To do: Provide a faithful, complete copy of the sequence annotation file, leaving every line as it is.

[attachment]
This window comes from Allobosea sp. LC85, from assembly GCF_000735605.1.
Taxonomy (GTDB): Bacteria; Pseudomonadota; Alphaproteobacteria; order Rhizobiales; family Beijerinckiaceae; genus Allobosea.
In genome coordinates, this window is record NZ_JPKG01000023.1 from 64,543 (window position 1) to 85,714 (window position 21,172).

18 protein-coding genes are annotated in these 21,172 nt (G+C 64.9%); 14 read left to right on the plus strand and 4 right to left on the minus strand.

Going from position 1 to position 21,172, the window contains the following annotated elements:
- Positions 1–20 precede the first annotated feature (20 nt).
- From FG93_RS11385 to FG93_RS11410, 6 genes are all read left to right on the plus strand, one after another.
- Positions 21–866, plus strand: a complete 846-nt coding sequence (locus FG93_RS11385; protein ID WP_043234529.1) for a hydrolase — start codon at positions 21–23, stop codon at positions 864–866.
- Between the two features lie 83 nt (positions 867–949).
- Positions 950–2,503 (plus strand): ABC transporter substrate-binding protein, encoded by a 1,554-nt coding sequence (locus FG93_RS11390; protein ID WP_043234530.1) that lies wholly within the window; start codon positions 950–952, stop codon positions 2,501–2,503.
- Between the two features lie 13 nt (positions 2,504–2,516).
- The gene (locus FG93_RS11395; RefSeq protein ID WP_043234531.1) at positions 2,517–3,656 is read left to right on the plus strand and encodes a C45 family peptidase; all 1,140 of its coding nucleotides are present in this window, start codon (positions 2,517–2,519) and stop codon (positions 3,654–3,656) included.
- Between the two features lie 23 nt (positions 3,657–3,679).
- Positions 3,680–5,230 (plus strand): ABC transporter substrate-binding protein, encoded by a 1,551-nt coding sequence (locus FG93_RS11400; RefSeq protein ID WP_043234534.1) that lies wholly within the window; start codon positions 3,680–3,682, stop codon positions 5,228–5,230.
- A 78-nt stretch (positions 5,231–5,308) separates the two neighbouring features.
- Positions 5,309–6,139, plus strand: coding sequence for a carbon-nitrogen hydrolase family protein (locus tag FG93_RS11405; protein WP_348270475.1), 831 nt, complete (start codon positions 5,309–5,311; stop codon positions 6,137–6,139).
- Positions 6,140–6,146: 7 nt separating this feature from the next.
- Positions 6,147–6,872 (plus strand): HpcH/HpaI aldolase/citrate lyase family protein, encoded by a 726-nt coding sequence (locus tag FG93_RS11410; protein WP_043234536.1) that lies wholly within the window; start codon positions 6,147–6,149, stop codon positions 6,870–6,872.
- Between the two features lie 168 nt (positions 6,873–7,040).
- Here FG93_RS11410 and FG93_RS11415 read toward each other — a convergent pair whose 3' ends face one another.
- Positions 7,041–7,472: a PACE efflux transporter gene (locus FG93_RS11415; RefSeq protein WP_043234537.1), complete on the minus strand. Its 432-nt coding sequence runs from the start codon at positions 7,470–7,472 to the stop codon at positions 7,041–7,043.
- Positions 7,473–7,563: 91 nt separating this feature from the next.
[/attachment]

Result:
This window comes from Allobosea sp. LC85, from assembly GCF_000735605.1.
Taxonomy (GTDB): Bacteria; Pseudomonadota; Alphaproteobacteria; order Rhizobiales; family Beijerinckiaceae; genus Allobosea.
In genome coordinates, this window is record NZ_JPKG01000023.1 from 64,543 (window position 1) to 85,714 (window position 21,172).

18 protein-coding genes are annotated in these 21,172 nt (G+C 64.9%); 14 read left to right on the plus strand and 4 right to left on the minus strand.

Going from position 1 to position 21,172, the window contains the following annotated elements:
- Positions 1–20 precede the first annotated feature (20 nt).
- From FG93_RS11385 to FG93_RS11410, 6 genes are all read left to right on the plus strand, one after another.
- Positions 21–866, plus strand: a complete 846-nt coding sequence (locus FG93_RS11385; protein ID WP_043234529.1) for a hydrolase — start codon at positions 21–23, stop codon at positions 864–866.
- Between the two features lie 83 nt (positions 867–949).
- Positions 950–2,503 (plus strand): ABC transporter substrate-binding protein, encoded by a 1,554-nt coding sequence (locus FG93_RS11390; protein ID WP_043234530.1) that lies wholly within the window; start codon positions 950–952, stop codon positions 2,501–2,503.
- Between the two features lie 13 nt (positions 2,504–2,516).
- The gene (locus FG93_RS11395; RefSeq protein ID WP_043234531.1) at positions 2,517–3,656 is read left to right on the plus strand and encodes a C45 family peptidase; all 1,140 of its coding nucleotides are present in this window, start codon (positions 2,517–2,519) and stop codon (positions 3,654–3,656) included.
- Between the two features lie 23 nt (positions 3,657–3,679).
- Positions 3,680–5,230 (plus strand): ABC transporter substrate-binding protein, encoded by a 1,551-nt coding sequence (locus FG93_RS11400; RefSeq protein ID WP_043234534.1) that lies wholly within the window; start codon positions 3,680–3,682, stop codon positions 5,228–5,230.
- A 78-nt stretch (positions 5,231–5,308) separates the two neighbouring features.
- Positions 5,309–6,139, plus strand: coding sequence for a carbon-nitrogen hydrolase family protein (locus tag FG93_RS11405; protein WP_348270475.1), 831 nt, complete (start codon positions 5,309–5,311; stop codon positions 6,137–6,139).
- Positions 6,140–6,146: 7 nt separating this feature from the next.
- Positions 6,147–6,872 (plus strand): HpcH/HpaI aldolase/citrate lyase family protein, encoded by a 726-nt coding sequence (locus tag FG93_RS11410; protein WP_043234536.1) that lies wholly within the window; start codon positions 6,147–6,149, stop codon positions 6,870–6,872.
- Between the two features lie 168 nt (positions 6,873–7,040).
- Here FG93_RS11410 and FG93_RS11415 read toward each other — a convergent pair whose 3' ends face one another.
- Positions 7,041–7,472: a PACE efflux transporter gene (locus FG93_RS11415; RefSeq protein WP_043234537.1), complete on the minus strand. Its 432-nt coding sequence runs from the start codon at positions 7,470–7,472 to the stop codon at positions 7,041–7,043.
- Positions 7,473–7,563: 91 nt separating this feature from the next.